Higher is better characteristic: eqn. (1)
Lower is better characteristic: eqn. (2)
Where n is the number of observations and y is the observed data. Levels of the process parameters used in the experiment were finalized after thorough brainstorming with I.C. Engine experts and automobile manufacturers and same is presented in Table 2. The designed experiments are shown in Table 3 each column represents a process parameter. The engine was tested with 16 different combinations of parameter levels. Each experiment was repeated for three times.
|Load in Kg (A)||4||8||12||16|
|Blend in% (B)||10||20||30||40|
|Compression ratio (C)||17.5||17.7||17.9||18.1|
|Injection pressure in bar (D)||160||180||200||220|
|Injection time in degrees (E)||23||25||27||29|
Table 2. Process parameters and their levels.
Table 3. Orthogonal array L16.
Results and Discussion
S/N ratio analysis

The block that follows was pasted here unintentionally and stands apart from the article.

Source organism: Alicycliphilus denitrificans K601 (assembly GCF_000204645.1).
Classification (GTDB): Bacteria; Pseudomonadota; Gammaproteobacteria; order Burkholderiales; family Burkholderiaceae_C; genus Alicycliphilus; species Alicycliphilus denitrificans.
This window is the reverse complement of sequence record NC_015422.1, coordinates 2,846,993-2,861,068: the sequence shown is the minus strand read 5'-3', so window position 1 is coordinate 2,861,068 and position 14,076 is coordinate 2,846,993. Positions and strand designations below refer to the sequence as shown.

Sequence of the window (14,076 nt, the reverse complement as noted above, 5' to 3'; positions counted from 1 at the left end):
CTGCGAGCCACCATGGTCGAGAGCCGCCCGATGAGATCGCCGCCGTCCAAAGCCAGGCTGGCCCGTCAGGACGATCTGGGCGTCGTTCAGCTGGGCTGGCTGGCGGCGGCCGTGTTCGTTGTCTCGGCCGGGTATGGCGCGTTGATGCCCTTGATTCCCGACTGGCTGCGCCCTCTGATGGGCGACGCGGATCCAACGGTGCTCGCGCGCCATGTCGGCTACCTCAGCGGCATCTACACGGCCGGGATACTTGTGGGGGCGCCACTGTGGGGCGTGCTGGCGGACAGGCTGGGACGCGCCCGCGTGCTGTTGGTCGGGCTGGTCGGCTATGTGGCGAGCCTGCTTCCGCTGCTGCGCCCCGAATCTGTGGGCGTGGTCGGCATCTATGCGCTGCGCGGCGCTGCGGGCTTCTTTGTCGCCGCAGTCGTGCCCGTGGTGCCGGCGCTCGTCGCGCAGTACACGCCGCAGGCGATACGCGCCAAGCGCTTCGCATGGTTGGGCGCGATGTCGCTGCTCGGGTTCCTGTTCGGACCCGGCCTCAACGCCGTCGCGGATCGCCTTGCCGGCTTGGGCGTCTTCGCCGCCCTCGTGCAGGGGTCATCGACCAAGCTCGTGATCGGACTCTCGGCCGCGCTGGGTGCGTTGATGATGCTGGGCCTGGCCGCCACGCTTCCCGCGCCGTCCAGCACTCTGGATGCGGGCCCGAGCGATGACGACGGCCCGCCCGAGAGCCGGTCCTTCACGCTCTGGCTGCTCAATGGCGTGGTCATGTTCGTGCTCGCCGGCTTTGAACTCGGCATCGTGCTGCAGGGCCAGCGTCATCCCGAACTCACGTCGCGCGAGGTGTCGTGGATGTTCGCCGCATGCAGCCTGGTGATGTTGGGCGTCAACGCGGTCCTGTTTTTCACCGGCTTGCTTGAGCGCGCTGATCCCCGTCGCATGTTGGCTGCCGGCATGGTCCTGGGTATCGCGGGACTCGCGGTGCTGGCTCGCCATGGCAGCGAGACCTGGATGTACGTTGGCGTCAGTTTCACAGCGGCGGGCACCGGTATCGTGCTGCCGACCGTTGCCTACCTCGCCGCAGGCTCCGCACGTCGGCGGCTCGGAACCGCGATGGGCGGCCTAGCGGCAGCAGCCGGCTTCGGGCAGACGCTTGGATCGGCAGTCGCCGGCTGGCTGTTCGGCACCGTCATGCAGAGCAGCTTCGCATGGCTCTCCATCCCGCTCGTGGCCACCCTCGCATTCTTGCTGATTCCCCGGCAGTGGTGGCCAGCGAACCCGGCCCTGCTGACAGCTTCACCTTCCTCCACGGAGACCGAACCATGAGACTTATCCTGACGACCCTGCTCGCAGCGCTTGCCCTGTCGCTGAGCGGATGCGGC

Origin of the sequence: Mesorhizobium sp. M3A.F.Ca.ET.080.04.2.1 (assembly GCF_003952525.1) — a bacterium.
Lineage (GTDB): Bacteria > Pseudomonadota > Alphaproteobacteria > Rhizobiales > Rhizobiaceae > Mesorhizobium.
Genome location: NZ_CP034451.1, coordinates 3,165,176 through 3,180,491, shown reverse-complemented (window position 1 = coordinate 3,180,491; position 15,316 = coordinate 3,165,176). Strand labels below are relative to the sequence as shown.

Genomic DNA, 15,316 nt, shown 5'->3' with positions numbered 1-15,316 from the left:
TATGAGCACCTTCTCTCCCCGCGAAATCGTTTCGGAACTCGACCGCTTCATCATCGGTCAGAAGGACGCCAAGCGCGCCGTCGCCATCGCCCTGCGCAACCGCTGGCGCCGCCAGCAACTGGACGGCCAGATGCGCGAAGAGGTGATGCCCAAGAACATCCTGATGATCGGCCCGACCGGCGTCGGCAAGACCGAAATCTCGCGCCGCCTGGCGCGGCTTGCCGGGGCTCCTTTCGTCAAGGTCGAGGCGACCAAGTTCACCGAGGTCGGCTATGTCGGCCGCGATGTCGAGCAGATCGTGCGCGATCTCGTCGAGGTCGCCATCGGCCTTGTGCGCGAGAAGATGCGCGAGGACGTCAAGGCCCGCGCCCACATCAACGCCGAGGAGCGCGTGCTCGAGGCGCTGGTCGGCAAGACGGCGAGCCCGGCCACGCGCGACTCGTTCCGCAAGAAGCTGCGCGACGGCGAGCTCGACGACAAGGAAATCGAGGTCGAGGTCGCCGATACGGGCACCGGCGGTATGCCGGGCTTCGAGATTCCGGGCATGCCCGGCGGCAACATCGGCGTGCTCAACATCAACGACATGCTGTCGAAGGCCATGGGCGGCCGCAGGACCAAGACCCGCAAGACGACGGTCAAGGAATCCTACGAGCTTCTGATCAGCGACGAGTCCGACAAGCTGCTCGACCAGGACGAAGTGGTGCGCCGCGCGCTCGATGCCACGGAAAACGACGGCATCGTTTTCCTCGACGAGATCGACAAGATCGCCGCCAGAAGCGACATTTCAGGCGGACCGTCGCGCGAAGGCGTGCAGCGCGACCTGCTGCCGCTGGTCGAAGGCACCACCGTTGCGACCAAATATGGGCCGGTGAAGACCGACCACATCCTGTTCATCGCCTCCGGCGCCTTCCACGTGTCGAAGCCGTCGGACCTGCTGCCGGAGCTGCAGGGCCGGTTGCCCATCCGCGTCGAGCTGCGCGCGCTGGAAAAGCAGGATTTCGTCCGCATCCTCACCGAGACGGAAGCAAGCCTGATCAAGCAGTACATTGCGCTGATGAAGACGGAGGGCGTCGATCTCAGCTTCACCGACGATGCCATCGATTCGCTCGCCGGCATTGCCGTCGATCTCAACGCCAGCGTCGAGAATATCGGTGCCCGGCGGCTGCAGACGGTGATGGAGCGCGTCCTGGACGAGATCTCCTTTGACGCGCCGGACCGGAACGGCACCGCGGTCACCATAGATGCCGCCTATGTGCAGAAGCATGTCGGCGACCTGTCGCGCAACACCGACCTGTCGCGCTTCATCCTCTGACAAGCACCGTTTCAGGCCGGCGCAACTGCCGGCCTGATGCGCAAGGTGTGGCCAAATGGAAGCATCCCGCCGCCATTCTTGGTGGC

S/N ratios which are expressed on a decibel scale, computed from the quadratic (quality) loss function. The S/N ratios are calculated for each experiment. The term ‘signal’ indicates the mean value and the term ‘noise’ indicate the variance value (undesirable) for the output response of the process. This technique is used to identify the controllable factors that reduce the effect of the uncontrollable (noise) factors on the response. The chosen factors with the highest S/N ratio would give the optimum quality with the least variance. Figure 2 shows the significance level of each parameter. It may be remembered that the highest S/N ratio corresponds to the optimum combination of parameter setting for lowest responses. Thus, for BTHE the peak points of each factor occur at the A (12 Kg), B (20% of blend), C (17.7), D (200 bar) and E (29°). The optimum combination of the lowest HC obtained at A (16 Kg), B (40% of blend), C (17.9), D (220 bar) and E (25°). The optimum combination of the lowest NOX obtained at A (16 Kg), B (40% of blend), C (18.1), D (200 bar) and E (27°).